My Lady's Money
THE day of the garden party arrived. There was no rain; but the air was heavy,
and the sky was overcast by lowering clouds.
Some hours before the guests were expected, Isabel arrived alone at the farm,
bearing the apologies of unfortunate Miss Pink, still kept a prisoner in her bed-
chamber by the asthma. In the confusion produced at the cottage by the
preparations for entertaining the company, the one room in which Hardyman
could receive Isabel with the certainty of not being interrupted was the smoking-
room. To this haven of refuge he led her--still reserved and silent, still not
restored to her customary spirits. "If any visitors come before the time,"
Hardyman said to his servant, "tell them I am engaged at the stables. I must have
an hour's quiet talk with you," he continued, turning to Isabel, "or I shall be in too
bad a temper to receive my guests with common politeness. The worry of giving
this party is not to be told in words. I almost wish I had been content with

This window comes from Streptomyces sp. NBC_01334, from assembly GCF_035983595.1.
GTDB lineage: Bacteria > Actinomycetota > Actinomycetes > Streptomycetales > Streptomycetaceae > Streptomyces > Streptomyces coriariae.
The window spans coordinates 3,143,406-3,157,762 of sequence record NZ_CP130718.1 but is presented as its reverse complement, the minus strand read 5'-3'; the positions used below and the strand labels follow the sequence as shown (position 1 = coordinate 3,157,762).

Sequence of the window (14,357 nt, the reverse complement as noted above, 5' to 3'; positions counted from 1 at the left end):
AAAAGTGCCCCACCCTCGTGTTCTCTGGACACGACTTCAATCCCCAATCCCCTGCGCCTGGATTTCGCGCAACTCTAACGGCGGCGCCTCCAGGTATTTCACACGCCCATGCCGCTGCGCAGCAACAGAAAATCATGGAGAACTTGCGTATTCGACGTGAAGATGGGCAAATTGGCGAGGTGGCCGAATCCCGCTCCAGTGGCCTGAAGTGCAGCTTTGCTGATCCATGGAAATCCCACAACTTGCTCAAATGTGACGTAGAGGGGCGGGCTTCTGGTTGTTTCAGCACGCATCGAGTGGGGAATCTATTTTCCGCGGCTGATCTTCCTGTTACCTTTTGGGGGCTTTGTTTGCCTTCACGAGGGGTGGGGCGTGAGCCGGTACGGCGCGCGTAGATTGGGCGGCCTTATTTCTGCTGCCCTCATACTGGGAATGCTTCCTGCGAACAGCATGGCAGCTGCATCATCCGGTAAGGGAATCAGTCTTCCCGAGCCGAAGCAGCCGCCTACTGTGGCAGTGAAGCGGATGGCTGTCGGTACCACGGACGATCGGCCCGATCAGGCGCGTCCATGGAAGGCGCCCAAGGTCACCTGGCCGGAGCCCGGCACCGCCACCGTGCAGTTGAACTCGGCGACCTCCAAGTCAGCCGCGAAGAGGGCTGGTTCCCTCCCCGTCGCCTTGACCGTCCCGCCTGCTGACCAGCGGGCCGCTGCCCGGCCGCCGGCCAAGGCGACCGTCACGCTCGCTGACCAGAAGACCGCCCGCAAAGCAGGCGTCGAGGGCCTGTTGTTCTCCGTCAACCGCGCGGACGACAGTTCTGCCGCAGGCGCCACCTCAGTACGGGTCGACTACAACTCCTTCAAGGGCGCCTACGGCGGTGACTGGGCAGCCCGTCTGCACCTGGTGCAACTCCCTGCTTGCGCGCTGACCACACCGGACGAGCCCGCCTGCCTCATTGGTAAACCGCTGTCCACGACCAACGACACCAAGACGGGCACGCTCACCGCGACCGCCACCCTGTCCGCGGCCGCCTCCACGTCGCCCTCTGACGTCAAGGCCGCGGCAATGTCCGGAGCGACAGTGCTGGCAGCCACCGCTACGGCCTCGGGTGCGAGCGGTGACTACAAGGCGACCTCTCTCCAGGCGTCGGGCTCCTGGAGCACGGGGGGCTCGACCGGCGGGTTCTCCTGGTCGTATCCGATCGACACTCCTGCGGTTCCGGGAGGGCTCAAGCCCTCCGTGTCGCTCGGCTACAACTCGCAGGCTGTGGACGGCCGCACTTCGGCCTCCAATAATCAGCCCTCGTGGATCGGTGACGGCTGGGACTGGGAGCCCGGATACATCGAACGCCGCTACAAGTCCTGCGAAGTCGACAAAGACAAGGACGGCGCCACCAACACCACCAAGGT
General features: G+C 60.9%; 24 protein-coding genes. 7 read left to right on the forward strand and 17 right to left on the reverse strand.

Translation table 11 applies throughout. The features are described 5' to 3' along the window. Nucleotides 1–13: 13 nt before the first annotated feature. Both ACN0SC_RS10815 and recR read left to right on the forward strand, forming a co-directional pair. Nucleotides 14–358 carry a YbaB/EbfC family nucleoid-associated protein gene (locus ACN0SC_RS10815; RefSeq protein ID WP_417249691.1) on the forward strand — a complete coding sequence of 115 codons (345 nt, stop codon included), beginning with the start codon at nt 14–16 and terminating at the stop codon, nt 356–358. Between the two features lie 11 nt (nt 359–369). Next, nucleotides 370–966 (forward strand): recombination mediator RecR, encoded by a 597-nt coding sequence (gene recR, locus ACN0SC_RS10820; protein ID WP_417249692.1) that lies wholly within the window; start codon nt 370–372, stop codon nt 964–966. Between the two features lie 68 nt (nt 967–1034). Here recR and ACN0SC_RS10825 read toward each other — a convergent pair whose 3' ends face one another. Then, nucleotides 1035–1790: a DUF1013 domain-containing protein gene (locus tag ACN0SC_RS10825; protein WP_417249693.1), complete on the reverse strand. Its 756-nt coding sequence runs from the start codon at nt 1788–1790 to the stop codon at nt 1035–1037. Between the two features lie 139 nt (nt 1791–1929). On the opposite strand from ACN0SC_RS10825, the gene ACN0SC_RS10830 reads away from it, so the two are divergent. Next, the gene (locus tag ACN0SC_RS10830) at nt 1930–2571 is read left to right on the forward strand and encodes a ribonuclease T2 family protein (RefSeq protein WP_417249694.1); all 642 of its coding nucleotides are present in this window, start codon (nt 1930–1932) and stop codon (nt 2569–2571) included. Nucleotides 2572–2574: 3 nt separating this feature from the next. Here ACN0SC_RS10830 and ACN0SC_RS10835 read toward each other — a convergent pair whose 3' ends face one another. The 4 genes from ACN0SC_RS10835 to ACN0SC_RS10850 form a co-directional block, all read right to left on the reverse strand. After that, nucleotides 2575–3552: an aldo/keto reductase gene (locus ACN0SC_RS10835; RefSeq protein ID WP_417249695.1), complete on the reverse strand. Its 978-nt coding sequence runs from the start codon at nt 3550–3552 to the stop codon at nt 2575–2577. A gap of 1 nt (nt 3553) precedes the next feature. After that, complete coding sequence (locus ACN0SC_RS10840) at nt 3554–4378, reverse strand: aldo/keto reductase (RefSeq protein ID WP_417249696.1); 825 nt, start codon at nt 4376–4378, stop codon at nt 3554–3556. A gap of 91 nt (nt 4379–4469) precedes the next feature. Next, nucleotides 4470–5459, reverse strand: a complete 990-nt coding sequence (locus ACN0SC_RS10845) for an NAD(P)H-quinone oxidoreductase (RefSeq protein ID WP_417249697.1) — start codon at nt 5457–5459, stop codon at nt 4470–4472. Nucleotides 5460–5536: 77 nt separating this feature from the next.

presenting you to my mother, and had let the rest of my acquaintances go to the
A quiet half hour passed; and the first visitor, a stranger to the servants,
appeared at the cottage-gate. He was a middle-aged man, and he had no wish to
disturb Mr. Hardyman. "I will wait in the grounds," he said, "and trouble nobody."
The middle-aged man, who expressed himself in these modest terms, was
Five minutes later, a carriage drove up to the gate. An elderly lady got out of it,
followed by a fat white Scotch terrier, who growled at every stranger within his
reach. It is needless to introduce Lady Lydiard and Tommie.
Informed that Mr. Hardyman was at the stables, Lady Lydiard gave the servant
her card. "Take that to your master, and say I won't detain him five minutes."